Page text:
Isaiah 55 and the Restoration of All Things 2/4

In Isaiah 55 God proclaims that one day he will restore and fix the world that we have wrecked with our sin. Isaiah 55 is restoration of God’s creation.

Read verses 12-13.

12 “For you shall go out in joy
    and be led forth in peace;
the mountains and the hills before you
    shall break forth into singing,
    and all the trees of the field shall clap their hands.
13 Instead of the thorn shall come up the cypress;
    instead of the brier shall come up the myrtle;
and it shall make a name for the Lord,
    an everlasting sign that shall not be cut off.”

Now, if you’re a Bible nerd you should have bells and whistles going off as you hear those words. In the beginning, God created a garden. He placed man and woman in the garden and told them to rule over the garden. They had complete freedom there. And God issued one command—they could eat of any tree in the garden—except the tree of the knowledge of good and evil.

As you all know Adam and Eve, our first parents, turned their heart from loving and trusting God. They broke God’s command and ate from the tree. Do you remember what God said because Adam and Eve rebelled?

“Because you have listened to the voice of your wife
    and have eaten of the tree
of which I commanded you,
    ‘You shall not eat of it,’
cursed is the ground because of you;
    in pain you shall eat of it all the days of your life;
18 thorns and thistles it shall bring forth for you;
    and you shall eat the plants of the field.
19 By the sweat of your face
    you shall eat bread,
till you return to the ground,
    for out of it you were taken;
for you are dust,
    and to dust you shall return.”

It’s important that you understand what is happening here:

  • Sin didn’t just cause division and war between humans, though it did.
  • And sin didn’t just cause division and war between humans and God, though it did.

Genesis 3 tells us that because of sin- God himself cursed the earth. All of creation is living and dying under the curse of God. Sin has devastating consequences and we live with them every day in a creation that is fallen. Though the language here is a picture of plants and gardening the metaphor extends to all of our endeavors. All of creation is cursed and waits for God to remove the curse. Humans have been trying since the beginning to escape the effects of the curse.

If you read any of the humanists at the turn of the 20th century — men like John Dewey — they all believed that modernism was moving humanity into a new age; a time without need of religion, in which human experiment and pragmatism would solve the world’s problems. In fact, they drafted a manifesto which ends with these words:  “Man is at last becoming aware that he alone is responsible for the realization of the world of his dreams, that he has within himself the power for its achievement. He must set intelligence and will to the task.” The only problem is that the 20th century was the bloodiest century in human history. Two world wars alone resulted in the deaths of 60 million people. Now, at the end of another century, no closer to human peace and flourishing we’re all scratching our heads.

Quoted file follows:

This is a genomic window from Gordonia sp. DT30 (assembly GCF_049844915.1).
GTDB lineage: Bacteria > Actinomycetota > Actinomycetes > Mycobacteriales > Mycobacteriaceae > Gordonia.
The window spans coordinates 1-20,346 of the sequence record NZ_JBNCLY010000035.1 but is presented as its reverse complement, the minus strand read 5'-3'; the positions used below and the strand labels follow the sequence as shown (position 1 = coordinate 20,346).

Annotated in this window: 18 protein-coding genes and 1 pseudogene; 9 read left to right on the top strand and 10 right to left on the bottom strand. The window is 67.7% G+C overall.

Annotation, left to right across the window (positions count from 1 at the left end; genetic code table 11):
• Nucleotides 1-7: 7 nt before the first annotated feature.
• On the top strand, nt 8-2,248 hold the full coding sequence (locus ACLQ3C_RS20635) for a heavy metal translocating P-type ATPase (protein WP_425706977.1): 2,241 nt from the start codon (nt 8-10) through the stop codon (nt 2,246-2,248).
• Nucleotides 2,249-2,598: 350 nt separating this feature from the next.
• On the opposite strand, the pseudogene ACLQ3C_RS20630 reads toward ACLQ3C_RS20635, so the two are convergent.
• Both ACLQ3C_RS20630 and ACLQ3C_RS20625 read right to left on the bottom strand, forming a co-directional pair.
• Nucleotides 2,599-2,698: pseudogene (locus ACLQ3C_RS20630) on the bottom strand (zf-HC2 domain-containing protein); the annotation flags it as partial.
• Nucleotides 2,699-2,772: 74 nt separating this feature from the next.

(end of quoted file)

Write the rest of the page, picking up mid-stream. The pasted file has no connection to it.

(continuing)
How many news articles did you read this week promising either the solution to all our problems, or the ending of our society based on the mid-term election results?

Do you see what Isaiah is saying? We should attempt to fix what is wrong in this world—but we have to do that with the knowledge that there is no human government, no manifesto, no vote that can remove the curse of God. Humans aren’t the rescuers. We are the ones under the curse. God is the rescuer and restorer. That’s why Isaiah bravely reminds us of the world as it will one day will be. It’s a world in which evil and death are reversed. It’s a creation, so relieved from the weight of sin that even the mountains sing, the trees clap their hands for joy.

12 “For you shall go out in joy
    and be led forth in peace;
the mountains and the hills before you
    shall break forth into singing,
    and all the trees of the field shall clap their hands.
13 Instead of the thorn shall come up the cypress;
    instead of the brier shall come up the myrtle;
and it shall make a name for the Lord,
    an everlasting sign that shall not be cut off.”

We know that God’s plan isn’t just to save us from division and war between our fellow humans, though he will. We know that God’s good plan isn’t just to save us from the division and war between us and God—which is what God did in Christ at the cross. We see that God’s plan of redemption will ultimately culminate in the refashioning and reforming of his creation.

So the question then becomes—how do we get it? If heaven will be the restoration of all things, how does it come to us? That’s what part 3 in this series is about.

This post is a part 2 of a series from my sermon on Isaiah 55.

Part 1

Part 3

Part 4

“Scripture quotations are from the ESV® Bible (The Holy Bible, English Standard Version®), copyright © 2001 by Crossway, a publishing ministry of Good News Publishers. Used by permission. All rights reserved.”

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